The Great Revolt
BOOKS | The civil war before the birth of modern Israel
Full access isn’t far.
We can’t release more of our sound journalism without a subscription, but we can make it easy for you to come aboard.
Get into news that is grounded in facts and Biblical truth for as low as $3.99 per month.
Current WORLD subscribers can log in to access content. Just go to "SIGN IN" at the top right.LET'S GO
Already a member? Sign in.
Histories of the Holy Land can be divided among four eras: the Hebrews of the Old Testament; the Romans of the New Testament; the Europeans and Muslims of the Crusades; and the Arabs and Israelis of the modern day. In his debut book, journalist Oren Kessler has filled an important gap early in the modern era. Palestine 1936 (Rowman & Littlefield 2023) tells the story of the Great Revolt, the pivotal three-year period of civil unrest that shaped the battlefield for Israel’s war of independence in 1948, where most other accounts start.
Though Jews have lived in and near Jerusalem for millennia, the Zionist effort to return a critical mass to their ancient lands launched at the turn of the 20th century. Its success began with the Balfour Declaration of 1917, as the British government promised its support for “the establishment in Palestine of a national home for the Jewish people.” That pledge was sharply tested when Allied victory in World War I brought the dissolution of the Ottoman Empire, which had previously ruled Palestine, and the subsequent British Mandate from the League of Nations.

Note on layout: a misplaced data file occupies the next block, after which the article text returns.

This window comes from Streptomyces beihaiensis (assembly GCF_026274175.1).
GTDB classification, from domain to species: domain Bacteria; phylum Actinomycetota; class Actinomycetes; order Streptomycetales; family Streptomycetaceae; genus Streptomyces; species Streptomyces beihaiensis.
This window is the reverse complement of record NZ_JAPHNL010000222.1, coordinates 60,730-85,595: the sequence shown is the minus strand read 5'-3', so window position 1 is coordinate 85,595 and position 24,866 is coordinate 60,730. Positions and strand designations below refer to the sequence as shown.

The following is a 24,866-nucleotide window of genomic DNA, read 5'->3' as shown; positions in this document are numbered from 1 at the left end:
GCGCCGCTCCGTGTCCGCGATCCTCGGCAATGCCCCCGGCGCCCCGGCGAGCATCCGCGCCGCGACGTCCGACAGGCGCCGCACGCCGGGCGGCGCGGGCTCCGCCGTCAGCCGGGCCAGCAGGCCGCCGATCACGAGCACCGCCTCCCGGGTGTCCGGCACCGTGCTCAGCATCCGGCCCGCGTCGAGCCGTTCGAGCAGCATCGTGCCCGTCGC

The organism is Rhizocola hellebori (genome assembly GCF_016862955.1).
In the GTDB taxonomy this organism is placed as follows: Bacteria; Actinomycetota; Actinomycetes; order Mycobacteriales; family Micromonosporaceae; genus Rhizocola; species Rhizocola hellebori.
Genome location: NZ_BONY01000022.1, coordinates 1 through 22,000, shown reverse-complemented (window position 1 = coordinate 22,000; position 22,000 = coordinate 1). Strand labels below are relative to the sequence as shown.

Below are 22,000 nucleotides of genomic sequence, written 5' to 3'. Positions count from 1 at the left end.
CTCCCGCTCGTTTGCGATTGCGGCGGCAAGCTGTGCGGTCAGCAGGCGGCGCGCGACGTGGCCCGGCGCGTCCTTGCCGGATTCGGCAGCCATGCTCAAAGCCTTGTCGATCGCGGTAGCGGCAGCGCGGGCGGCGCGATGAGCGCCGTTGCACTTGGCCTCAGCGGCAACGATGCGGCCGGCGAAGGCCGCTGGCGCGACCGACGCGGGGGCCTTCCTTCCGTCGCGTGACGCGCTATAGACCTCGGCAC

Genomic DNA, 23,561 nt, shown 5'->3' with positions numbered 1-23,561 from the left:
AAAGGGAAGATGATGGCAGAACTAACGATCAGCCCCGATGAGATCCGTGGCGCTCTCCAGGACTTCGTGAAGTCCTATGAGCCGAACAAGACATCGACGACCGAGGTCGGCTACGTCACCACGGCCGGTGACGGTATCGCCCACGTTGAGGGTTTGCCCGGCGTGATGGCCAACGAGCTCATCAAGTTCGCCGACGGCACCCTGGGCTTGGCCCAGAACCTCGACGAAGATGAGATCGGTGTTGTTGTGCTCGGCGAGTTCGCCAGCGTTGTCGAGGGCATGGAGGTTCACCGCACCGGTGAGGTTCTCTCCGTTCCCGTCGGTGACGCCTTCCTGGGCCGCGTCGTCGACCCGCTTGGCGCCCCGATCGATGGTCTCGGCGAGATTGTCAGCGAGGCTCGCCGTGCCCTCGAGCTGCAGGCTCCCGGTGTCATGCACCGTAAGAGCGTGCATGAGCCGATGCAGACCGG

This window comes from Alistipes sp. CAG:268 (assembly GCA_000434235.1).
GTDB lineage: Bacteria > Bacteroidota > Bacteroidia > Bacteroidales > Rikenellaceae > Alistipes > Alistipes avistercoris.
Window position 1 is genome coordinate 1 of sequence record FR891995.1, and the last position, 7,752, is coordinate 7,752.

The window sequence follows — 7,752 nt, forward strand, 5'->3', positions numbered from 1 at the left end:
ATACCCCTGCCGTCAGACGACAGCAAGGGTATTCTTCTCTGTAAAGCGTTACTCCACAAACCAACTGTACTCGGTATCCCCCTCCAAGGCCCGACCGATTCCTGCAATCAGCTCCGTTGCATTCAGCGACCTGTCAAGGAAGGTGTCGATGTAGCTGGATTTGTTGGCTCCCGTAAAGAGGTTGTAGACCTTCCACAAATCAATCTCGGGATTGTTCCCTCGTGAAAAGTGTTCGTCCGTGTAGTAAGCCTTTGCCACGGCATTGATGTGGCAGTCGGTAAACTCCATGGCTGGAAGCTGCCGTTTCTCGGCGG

After a rocky first few years, by 1936 the British found themselves trying to suppress a full-on civil war between the native Palestinian Arabs and the immigrant Jews. The newcomers brought a massive infusion of investment and energy, as they built Tel Aviv atop empty beaches and tamed the wilderness with collective farms (“kibbutzim”). They also sparked a sharp reaction from the Arabs against what they perceived as a Jewish invasion. Suddenly the most innocent acts—a soccer ball accidentally rolling down the wrong street—led to mob violence and brutal acts of revenge.
Kessler tells his story through the eyes of well-chosen key characters, some familiar and others newly highlighted by his book. Few if any are heroes, though several are obvious villains. All parties—Jewish, Arab, and British—bear some blame and shame for the many deaths.
At one point Kessler describes a royal commission report as “a policy paper both pragmatic and elegant, meticulous, and readable.” The same praise is due his book: It carefully and accessibly elucidates the opening acts of this pivotal period, and his introduction and conclusion helpfully trace its meaning for the present. The history cannot be changed, but perhaps clarifying it can help heal its wounds and make progress toward peace today.
If you enjoyed this article and would like to support WORLD's brand of Biblically sound journalism, click here.
Please wait while we load the latest comments...
Please register, subscribe, or log in to comment on this article.